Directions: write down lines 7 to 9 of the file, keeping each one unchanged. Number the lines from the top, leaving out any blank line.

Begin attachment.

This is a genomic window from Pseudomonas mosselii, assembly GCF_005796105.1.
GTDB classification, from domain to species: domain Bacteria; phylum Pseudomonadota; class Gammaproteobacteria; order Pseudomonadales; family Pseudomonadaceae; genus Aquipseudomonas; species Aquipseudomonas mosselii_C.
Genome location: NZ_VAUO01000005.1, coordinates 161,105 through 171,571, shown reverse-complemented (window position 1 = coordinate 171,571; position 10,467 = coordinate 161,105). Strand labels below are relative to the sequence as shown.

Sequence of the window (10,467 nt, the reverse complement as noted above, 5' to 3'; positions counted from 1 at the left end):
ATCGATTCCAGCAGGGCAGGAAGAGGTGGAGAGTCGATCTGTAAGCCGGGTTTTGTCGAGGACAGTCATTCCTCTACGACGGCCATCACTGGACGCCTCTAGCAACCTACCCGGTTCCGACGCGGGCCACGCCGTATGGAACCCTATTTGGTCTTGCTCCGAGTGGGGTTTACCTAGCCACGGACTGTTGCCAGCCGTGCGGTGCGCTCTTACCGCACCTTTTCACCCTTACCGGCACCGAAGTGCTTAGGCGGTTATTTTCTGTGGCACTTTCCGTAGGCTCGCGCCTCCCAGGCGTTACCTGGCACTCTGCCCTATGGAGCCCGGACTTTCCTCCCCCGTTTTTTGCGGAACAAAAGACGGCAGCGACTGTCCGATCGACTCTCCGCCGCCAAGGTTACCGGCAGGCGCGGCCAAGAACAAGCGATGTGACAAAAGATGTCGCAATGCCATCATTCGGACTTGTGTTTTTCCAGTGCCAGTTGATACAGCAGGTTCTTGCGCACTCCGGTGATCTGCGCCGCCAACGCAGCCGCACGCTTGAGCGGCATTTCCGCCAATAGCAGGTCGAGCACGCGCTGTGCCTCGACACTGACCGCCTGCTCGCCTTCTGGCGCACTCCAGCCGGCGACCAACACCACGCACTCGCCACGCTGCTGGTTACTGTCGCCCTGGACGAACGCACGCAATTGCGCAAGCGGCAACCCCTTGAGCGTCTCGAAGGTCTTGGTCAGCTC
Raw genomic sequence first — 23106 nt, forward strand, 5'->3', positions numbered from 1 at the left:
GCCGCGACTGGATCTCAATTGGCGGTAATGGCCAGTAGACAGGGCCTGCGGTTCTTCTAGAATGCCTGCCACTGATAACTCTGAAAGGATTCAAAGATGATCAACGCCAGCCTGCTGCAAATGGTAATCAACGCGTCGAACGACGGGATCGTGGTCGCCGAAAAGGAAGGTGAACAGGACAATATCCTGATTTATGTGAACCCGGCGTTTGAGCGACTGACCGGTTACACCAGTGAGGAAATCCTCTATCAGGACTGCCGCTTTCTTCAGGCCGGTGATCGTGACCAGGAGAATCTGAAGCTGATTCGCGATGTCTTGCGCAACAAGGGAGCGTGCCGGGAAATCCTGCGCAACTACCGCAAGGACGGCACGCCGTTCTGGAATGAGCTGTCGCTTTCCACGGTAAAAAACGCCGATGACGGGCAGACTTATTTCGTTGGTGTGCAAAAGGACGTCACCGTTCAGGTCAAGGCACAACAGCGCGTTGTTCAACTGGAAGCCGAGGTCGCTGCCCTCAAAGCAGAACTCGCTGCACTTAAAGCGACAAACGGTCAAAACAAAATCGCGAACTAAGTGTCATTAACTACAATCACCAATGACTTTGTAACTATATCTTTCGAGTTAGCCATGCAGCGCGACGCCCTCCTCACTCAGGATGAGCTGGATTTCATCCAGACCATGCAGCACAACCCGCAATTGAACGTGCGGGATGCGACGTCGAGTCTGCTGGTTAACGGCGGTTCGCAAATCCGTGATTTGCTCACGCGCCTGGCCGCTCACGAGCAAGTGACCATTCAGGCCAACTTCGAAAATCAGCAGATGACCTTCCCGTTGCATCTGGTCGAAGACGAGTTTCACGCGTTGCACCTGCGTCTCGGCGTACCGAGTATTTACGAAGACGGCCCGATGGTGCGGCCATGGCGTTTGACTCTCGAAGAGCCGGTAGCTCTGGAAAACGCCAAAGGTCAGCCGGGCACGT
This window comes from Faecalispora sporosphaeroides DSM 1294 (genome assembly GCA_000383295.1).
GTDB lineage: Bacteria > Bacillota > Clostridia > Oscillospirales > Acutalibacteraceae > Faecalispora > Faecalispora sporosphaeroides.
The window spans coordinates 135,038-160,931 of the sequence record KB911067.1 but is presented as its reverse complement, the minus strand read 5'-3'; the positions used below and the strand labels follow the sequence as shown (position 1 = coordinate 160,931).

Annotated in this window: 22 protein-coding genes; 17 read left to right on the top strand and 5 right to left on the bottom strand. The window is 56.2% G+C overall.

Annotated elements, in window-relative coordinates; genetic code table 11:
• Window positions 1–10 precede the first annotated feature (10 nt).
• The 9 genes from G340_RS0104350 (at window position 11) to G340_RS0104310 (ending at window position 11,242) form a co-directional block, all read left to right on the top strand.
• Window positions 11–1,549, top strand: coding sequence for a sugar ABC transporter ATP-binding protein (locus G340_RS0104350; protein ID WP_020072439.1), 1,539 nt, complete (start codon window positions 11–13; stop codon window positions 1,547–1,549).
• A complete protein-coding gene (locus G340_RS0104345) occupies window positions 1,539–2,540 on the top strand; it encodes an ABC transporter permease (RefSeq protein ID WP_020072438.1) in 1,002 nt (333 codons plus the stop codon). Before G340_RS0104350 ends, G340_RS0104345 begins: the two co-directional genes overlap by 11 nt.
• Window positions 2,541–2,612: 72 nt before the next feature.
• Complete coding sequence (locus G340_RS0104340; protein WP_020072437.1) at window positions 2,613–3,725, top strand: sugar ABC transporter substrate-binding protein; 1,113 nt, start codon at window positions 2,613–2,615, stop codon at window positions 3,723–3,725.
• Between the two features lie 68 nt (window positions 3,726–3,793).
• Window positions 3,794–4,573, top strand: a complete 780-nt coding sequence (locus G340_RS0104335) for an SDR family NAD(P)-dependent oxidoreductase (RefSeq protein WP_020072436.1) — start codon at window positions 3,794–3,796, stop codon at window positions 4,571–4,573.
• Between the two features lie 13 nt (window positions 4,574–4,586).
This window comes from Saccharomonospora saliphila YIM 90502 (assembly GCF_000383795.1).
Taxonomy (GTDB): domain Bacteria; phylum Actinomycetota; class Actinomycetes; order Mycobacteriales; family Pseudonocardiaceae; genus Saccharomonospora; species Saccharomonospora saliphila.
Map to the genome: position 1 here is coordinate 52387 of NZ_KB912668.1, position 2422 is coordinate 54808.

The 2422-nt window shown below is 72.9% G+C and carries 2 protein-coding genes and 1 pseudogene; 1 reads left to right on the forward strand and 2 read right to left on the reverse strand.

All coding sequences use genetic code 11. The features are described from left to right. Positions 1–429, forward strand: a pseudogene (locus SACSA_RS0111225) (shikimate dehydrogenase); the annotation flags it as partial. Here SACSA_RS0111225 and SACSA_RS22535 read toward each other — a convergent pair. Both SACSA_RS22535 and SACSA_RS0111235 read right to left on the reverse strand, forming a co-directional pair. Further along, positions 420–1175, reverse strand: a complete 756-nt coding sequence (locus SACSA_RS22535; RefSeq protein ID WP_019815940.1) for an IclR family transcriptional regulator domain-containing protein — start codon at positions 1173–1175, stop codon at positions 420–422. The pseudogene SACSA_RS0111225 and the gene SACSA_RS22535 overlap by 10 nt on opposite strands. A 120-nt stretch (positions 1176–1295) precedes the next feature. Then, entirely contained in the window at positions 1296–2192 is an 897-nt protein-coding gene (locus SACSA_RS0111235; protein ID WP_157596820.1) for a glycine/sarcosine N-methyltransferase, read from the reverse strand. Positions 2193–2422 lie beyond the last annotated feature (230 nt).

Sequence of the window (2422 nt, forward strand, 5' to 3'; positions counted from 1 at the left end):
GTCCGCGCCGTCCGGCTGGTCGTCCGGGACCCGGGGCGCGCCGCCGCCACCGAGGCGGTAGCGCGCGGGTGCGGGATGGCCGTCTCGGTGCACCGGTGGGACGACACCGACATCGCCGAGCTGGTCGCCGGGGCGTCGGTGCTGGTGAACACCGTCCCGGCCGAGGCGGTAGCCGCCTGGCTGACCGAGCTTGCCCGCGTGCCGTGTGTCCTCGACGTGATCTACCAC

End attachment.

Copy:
GCCGCGACTGGATCTCAATTGGCGGTAATGGCCAGTAGACAGGGCCTGCGGTTCTTCTAGAATGCCTGCCACTGATAACTCTGAAAGGATTCAAAGATGATCAACGCCAGCCTGCTGCAAATGGTAATCAACGCGTCGAACGACGGGATCGTGGTCGCCGAAAAGGAAGGTGAACAGGACAATATCCTGATTTATGTGAACCCGGCGTTTGAGCGACTGACCGGTTACACCAGTGAGGAAATCCTCTATCAGGACTGCCGCTTTCTTCAGGCCGGTGATCGTGACCAGGAGAATCTGAAGCTGATTCGCGATGTCTTGCGCAACAAGGGAGCGTGCCGGGAAATCCTGCGCAACTACCGCAAGGACGGCACGCCGTTCTGGAATGAGCTGTCGCTTTCCACGGTAAAAAACGCCGATGACGGGCAGACTTATTTCGTTGGTGTGCAAAAGGACGTCACCGTTCAGGTCAAGGCACAACAGCGCGTTGTTCAACTGGAAGCCGAGGTCGCTGCCCTCAAAGCAGAACTCGCTGCACTTAAAGCGACAAACGGTCAAAACAAAATCGCGAACTAAGTGTCATTAACTACAATCACCAATGACTTTGTAACTATATCTTTCGAGTTAGCCATGCAGCGCGACGCCCTCCTCACTCAGGATGAGCTGGATTTCATCCAGACCATGCAGCACAACCCGCAATTGAACGTGCGGGATGCGACGTCGAGTCTGCTGGTTAACGGCGGTTCGCAAATCCGTGATTTGCTCACGCGCCTGGCCGCTCACGAGCAAGTGACCATTCAGGCCAACTTCGAAAATCAGCAGATGACCTTCCCGTTGCATCTGGTCGAAGACGAGTTTCACGCGTTGCACCTGCGTCTCGGCGTACCGAGTATTTACGAAGACGGCCCGATGGTGCGGCCATGGCGTTTGACTCTCGAAGAGCCGGTAGCTCTGGAAAACGCCAAAGGTCAGCCGGGCACGT
This window comes from Faecalispora sporosphaeroides DSM 1294 (genome assembly GCA_000383295.1).
GTDB lineage: Bacteria > Bacillota > Clostridia > Oscillospirales > Acutalibacteraceae > Faecalispora > Faecalispora sporosphaeroides.